For a start, these ‘do’s’ are usually work related. The ‘Celebration Dinner’ or the ‘Awards ceremony’ during a conference. You’ve already had a day of smiling nicely, and all you really want to do is go and sit in a bar with your chums and a bottle of wine. The reality however, is that you get less than an hour to get yourself sorted and ready for an evening of torture.
You have a quick shower, then attempt to do your hair with one of those stupid hairdryers you get in hotel rooms. You know, the one’s where you have to hold the button down to keep the air flow going. What air flow there is – they invariably have the power of a fly flapping it’s wings past your ear. Consequently, hair isn’t that of a tennis girl-friend (how do they get hair like that?), more of the not-so-fashionably tousled variety. You put ‘
product’ on to try and tame it. It looks like its been dipped in grease and sticks out at right angles. Hair should not have corners, should it? Ho hum… on with the dress…
You will have chosen a suitable posh frock to wear. A nice posh frock, I have found, invariably needs some pretty mega underwear to make it look half decent on me. Strapless bra that digs in, and has potential to slip either up or down, and make you look squashed in funny places. Big keks. Big, big, keks. Big keks that hold you in so much you go cross eyed, and feel sick if you eat so much as a stick of celery at the dinner – neither can you go to the loo quickly, so can’t drink too much either (I have discovered though, that a certain brand of big keks has a special gusset that kind of opens so you can do what you need to without taking them off – who knew??? It’s made me look at red carpet celebs in a whole new different way). The dress is long…bit too long, need high heels. You’ve bought a beautiful new pair, that make you feel a million dollars. You’re tall, you’re elegant, you are a Cinderella look-alikey, you’re held in, and your feet bl***y hurt.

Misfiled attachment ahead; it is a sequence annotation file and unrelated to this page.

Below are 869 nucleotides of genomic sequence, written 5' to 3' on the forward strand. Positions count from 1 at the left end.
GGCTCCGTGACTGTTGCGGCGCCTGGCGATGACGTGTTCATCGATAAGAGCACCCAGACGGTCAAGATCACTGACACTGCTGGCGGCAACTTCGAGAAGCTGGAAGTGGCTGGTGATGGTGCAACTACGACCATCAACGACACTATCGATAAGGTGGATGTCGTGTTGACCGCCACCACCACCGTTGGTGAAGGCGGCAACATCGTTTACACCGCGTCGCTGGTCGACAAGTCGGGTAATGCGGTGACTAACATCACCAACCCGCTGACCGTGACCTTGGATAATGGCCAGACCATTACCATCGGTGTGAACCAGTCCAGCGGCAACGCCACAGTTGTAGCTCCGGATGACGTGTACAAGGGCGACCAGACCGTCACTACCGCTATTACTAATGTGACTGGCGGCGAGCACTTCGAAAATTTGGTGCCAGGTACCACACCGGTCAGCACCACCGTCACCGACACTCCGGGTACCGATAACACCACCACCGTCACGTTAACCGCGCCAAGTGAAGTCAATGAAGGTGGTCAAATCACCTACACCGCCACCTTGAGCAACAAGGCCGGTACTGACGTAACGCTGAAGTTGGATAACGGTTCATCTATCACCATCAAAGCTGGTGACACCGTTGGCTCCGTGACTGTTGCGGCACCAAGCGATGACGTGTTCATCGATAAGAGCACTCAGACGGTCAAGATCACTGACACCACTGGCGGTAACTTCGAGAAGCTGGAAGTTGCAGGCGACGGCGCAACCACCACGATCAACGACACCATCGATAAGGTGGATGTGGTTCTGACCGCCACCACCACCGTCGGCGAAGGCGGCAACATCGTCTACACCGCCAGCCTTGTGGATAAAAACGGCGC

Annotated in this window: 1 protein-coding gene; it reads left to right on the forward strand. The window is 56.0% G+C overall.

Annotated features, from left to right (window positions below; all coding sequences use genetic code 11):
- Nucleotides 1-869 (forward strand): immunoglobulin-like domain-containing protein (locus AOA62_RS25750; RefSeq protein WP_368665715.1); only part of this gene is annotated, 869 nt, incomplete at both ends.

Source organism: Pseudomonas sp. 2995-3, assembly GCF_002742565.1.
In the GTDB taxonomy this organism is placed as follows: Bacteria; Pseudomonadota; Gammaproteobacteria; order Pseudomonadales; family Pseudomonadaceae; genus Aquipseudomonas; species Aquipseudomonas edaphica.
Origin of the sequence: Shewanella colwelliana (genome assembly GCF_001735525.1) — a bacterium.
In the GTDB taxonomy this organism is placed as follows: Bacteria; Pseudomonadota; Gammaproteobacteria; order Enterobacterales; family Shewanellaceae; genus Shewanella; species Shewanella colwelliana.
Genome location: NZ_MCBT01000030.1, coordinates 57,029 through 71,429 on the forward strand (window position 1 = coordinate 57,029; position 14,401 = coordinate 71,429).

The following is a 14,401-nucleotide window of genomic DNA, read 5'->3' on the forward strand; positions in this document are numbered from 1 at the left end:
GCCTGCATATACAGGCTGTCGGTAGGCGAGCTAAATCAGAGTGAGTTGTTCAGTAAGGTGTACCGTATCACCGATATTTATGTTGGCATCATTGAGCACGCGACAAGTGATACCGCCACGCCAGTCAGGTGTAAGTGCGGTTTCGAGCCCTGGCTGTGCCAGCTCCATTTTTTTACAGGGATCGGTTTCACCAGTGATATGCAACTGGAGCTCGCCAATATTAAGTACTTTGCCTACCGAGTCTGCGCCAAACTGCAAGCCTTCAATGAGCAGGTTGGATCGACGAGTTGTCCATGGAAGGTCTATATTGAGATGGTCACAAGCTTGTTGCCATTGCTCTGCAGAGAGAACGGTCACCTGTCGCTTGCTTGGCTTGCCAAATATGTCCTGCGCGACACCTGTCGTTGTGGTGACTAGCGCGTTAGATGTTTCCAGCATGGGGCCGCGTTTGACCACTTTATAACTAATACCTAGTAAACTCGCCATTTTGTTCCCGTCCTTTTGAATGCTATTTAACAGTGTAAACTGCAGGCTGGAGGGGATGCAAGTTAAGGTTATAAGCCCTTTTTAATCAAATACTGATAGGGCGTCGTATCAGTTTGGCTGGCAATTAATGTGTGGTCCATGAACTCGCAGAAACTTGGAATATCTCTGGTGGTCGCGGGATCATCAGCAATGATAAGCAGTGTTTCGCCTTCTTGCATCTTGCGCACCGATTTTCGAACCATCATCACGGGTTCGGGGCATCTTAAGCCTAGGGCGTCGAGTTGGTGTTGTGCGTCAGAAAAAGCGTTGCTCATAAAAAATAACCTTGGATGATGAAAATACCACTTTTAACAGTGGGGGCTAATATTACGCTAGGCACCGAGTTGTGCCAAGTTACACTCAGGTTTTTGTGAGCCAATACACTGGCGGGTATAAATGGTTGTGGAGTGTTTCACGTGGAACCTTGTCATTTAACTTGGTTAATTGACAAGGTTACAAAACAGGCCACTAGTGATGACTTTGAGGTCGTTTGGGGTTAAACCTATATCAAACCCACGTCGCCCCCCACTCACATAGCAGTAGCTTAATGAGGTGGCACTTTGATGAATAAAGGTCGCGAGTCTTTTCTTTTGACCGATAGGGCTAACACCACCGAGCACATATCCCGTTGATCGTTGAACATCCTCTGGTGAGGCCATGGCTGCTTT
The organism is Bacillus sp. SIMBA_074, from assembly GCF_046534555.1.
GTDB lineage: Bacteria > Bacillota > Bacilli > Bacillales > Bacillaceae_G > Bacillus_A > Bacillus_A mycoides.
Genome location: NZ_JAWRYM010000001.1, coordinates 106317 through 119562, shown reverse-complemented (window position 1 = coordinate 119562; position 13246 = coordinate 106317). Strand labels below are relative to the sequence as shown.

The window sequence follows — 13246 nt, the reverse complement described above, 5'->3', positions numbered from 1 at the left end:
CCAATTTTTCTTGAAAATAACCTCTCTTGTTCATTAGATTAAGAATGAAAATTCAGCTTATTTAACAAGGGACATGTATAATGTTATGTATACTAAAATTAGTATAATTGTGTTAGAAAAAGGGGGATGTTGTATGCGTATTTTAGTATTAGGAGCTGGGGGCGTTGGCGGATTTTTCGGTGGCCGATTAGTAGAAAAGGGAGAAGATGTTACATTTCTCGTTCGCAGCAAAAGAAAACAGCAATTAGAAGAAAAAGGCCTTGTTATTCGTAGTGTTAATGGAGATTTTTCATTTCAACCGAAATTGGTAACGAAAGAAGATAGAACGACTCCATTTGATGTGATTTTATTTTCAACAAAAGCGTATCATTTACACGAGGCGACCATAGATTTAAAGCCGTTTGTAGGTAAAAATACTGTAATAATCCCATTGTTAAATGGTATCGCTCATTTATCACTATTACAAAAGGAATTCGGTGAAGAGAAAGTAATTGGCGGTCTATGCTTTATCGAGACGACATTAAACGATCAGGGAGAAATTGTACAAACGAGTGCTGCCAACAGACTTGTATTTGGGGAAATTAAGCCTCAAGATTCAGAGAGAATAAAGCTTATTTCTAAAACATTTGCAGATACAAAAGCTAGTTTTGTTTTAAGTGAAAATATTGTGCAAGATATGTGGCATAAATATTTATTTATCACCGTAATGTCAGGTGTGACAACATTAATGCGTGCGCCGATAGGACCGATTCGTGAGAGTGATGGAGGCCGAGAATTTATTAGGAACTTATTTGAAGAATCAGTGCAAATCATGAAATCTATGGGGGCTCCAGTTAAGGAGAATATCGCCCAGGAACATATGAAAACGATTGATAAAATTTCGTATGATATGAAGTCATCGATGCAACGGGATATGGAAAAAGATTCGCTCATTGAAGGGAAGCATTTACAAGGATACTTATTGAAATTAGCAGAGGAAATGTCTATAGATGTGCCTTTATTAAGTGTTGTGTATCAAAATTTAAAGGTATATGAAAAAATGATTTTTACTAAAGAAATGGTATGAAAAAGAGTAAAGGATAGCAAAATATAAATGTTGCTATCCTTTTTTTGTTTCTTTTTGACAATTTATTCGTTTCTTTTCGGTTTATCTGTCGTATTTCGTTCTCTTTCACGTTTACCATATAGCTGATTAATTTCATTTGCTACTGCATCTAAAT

After tidying up the make-up you’ve smudged inadvertantly at some point of the getting ready-ness, you totter off, clutching your clutch bag, which you will have mislaid by the end of the evening. Arriving at the reception you grab a glass of free champagne and swill it down. Then you grab a second. You immediately regret that second one. It’s ok now, but the first glass of wine with dinner is going to mix with those darn bubbles and send you giddy fairly swiftly. Never mind, you are charming, though wish you could remember the names of the people you don’t recognise at all who seem to know you quite well.